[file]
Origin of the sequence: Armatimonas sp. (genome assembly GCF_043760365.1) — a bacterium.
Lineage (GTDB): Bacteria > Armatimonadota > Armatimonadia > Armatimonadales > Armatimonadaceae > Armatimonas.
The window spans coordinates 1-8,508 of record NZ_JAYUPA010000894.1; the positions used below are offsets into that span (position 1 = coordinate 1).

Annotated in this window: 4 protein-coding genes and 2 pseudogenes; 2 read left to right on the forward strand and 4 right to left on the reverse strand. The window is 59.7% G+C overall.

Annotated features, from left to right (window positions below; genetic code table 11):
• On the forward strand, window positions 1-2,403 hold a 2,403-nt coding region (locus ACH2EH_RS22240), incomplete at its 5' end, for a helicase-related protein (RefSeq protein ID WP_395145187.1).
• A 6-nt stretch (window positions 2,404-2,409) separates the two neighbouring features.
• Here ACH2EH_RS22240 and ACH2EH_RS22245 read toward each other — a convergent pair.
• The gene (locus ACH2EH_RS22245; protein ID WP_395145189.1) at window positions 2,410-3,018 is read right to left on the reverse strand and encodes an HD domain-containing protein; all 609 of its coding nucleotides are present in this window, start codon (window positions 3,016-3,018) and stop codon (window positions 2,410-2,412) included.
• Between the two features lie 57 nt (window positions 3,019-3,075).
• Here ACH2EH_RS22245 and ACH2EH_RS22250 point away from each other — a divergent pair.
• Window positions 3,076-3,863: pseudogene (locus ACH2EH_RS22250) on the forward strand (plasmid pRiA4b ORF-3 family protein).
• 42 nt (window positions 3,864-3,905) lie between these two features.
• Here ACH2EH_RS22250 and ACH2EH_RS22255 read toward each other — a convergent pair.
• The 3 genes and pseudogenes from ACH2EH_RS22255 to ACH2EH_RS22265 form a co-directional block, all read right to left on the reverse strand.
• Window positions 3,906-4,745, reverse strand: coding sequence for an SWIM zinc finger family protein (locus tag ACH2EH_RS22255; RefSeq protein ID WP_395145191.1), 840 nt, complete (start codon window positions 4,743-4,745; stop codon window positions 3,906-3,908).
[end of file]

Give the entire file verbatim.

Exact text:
Origin of the sequence: Armatimonas sp. (genome assembly GCF_043760365.1) — a bacterium.
Lineage (GTDB): Bacteria > Armatimonadota > Armatimonadia > Armatimonadales > Armatimonadaceae > Armatimonas.
The window spans coordinates 1-8,508 of record NZ_JAYUPA010000894.1; the positions used below are offsets into that span (position 1 = coordinate 1).

Annotated in this window: 4 protein-coding genes and 2 pseudogenes; 2 read left to right on the forward strand and 4 right to left on the reverse strand. The window is 59.7% G+C overall.

Annotated features, from left to right (window positions below; genetic code table 11):
• On the forward strand, window positions 1-2,403 hold a 2,403-nt coding region (locus ACH2EH_RS22240), incomplete at its 5' end, for a helicase-related protein (RefSeq protein ID WP_395145187.1).
• A 6-nt stretch (window positions 2,404-2,409) separates the two neighbouring features.
• Here ACH2EH_RS22240 and ACH2EH_RS22245 read toward each other — a convergent pair.
• The gene (locus ACH2EH_RS22245; protein ID WP_395145189.1) at window positions 2,410-3,018 is read right to left on the reverse strand and encodes an HD domain-containing protein; all 609 of its coding nucleotides are present in this window, start codon (window positions 3,016-3,018) and stop codon (window positions 2,410-2,412) included.
• Between the two features lie 57 nt (window positions 3,019-3,075).
• Here ACH2EH_RS22245 and ACH2EH_RS22250 point away from each other — a divergent pair.
• Window positions 3,076-3,863: pseudogene (locus ACH2EH_RS22250) on the forward strand (plasmid pRiA4b ORF-3 family protein).
• 42 nt (window positions 3,864-3,905) lie between these two features.
• Here ACH2EH_RS22250 and ACH2EH_RS22255 read toward each other — a convergent pair.
• The 3 genes and pseudogenes from ACH2EH_RS22255 to ACH2EH_RS22265 form a co-directional block, all read right to left on the reverse strand.
• Window positions 3,906-4,745, reverse strand: coding sequence for an SWIM zinc finger family protein (locus tag ACH2EH_RS22255; RefSeq protein ID WP_395145191.1), 840 nt, complete (start codon window positions 4,743-4,745; stop codon window positions 3,906-3,908).